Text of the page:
When I say that puzzles enliven any genre of game, I mean it. Although I will admit that there are a few exceptions. As a gameplay element, puzzles lend themselves very well to portions of other games due to the pre-frontal lobe stimulation they bring within the context of a greater challenge. For example, crossing a room is one of the simplest challenges that exists. Throw in, say, a series of sliding platforms that can be rearranged as an obstacle, and you have an additional difficulty that feels more rewarding for completing. By further analogy, the challenge of planning a series of actions out before executing every one in a crescendo of adrenaline and finger twitches is seldom experienced, and Turtle-Cream has managed to provide that uncommon pleasure.
Before you stands the svelte, cartoony sweetness of Sugar Cube: Bittersweet Factory, a puzzle platformer by Turtle-Cream, a Korean development team. At its core, Sugar Cube is a simple block-based platforming game, but each stage’s puzzle adds a new twist. The basic mechanic stems form the titular Sugar Cube’s aura, which, when passed over tiles will change their state from foreground to background, active to inactive etc. This creates the challenge of planning how your aura will move across the background, bringing blocks to the fore where you can stand on them or be squashed by them.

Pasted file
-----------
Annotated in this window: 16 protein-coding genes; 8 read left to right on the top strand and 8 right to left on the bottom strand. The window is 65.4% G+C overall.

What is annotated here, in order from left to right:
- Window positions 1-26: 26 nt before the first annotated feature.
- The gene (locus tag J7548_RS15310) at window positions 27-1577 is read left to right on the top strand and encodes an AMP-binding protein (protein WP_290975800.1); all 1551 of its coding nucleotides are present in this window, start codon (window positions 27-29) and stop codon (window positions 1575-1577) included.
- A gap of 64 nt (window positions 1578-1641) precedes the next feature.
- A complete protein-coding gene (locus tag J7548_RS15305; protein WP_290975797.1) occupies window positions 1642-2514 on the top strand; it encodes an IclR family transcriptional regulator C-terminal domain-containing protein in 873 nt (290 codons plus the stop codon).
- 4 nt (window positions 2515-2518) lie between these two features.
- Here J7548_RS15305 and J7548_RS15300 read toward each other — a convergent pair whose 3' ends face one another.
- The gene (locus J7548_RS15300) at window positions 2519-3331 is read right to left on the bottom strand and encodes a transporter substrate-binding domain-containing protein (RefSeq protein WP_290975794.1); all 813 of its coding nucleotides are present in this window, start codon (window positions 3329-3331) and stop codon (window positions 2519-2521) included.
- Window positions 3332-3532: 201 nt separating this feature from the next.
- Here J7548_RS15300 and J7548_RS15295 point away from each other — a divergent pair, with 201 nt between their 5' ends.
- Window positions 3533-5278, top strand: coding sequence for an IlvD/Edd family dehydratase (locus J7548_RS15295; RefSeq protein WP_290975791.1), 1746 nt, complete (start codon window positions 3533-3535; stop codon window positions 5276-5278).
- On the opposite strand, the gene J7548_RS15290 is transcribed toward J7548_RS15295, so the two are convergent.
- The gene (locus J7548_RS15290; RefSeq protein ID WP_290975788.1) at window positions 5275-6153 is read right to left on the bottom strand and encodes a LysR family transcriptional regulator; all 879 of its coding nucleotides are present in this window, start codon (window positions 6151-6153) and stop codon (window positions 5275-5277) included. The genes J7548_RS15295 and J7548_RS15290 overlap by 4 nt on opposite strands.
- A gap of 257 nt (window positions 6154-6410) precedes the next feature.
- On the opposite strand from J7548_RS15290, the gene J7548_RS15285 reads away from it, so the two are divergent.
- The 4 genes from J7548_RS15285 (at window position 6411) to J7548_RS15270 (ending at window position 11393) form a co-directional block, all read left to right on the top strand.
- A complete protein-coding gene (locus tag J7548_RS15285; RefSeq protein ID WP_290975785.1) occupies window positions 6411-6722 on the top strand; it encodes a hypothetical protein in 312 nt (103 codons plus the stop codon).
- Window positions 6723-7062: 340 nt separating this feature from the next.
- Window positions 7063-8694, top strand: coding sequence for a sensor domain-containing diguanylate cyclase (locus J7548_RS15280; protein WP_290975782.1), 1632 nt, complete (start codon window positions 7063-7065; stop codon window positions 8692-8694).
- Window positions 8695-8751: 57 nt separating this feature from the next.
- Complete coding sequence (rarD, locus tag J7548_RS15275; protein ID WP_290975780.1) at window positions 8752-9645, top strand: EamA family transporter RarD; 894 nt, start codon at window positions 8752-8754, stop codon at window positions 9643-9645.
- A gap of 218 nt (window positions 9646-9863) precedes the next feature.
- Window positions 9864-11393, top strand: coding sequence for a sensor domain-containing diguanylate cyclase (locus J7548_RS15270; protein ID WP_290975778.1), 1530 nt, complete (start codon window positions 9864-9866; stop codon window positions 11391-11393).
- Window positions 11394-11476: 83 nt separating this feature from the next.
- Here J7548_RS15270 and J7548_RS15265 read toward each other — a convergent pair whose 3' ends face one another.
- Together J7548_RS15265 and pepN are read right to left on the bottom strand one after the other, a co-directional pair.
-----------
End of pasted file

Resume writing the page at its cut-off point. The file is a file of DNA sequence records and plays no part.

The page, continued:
Each of the five worlds has a unique theme based on a kind of treat. Crunchy cookies, rich, smooth chocolate, crispy candy, and more are the worlds that the desperate Sugar Cube must traverse. Similarly, they each have a unique mechanic that they present in various combinations through about 16 levels. Sliding to gain momentum for jumps, portals to traverse, spikes to avoid, and seas of blocks to switch all at once are some of the challenges to be faced.
In its favor, Sugar Cube presents a meaty challenge but doesn’t cross the border to frustrating. If you fall off the screen, land on spikes or otherwise bite the dust, Cube utters a quick “oops” before instantly respawning at the start of the one-pane level. This works well since each level attempt flows naturally and quickly into the next. Plus, if you mess up your perfectly planned exit strategy, then you can simply press ‘r’ to reset the level and try again. I died hundreds of times myself, so don’t be afraid to die since it’s going to be part of the experience and not necessarily unpleasant at that.
The aesthetic of the candylands is cute in the sense of “kawaii”–an art style you’re going to have to look up to fully appreciate, since calling it “obsessively cute,” and “unerringly cuddly,” wouldn’t quite do it justice. Everything is in light pastel colors, expressions are simple and geometric, while the world is consistently blocky with occasional organic backgrounds. “Kawaii” is probably the only way to describe it, actually.
For those who haven’t gotten their platforming fix from Super Meat Boy yet, Sugar Cube presents a short, sweet, mind-working, challenge that is definitely worth the five dollar price point.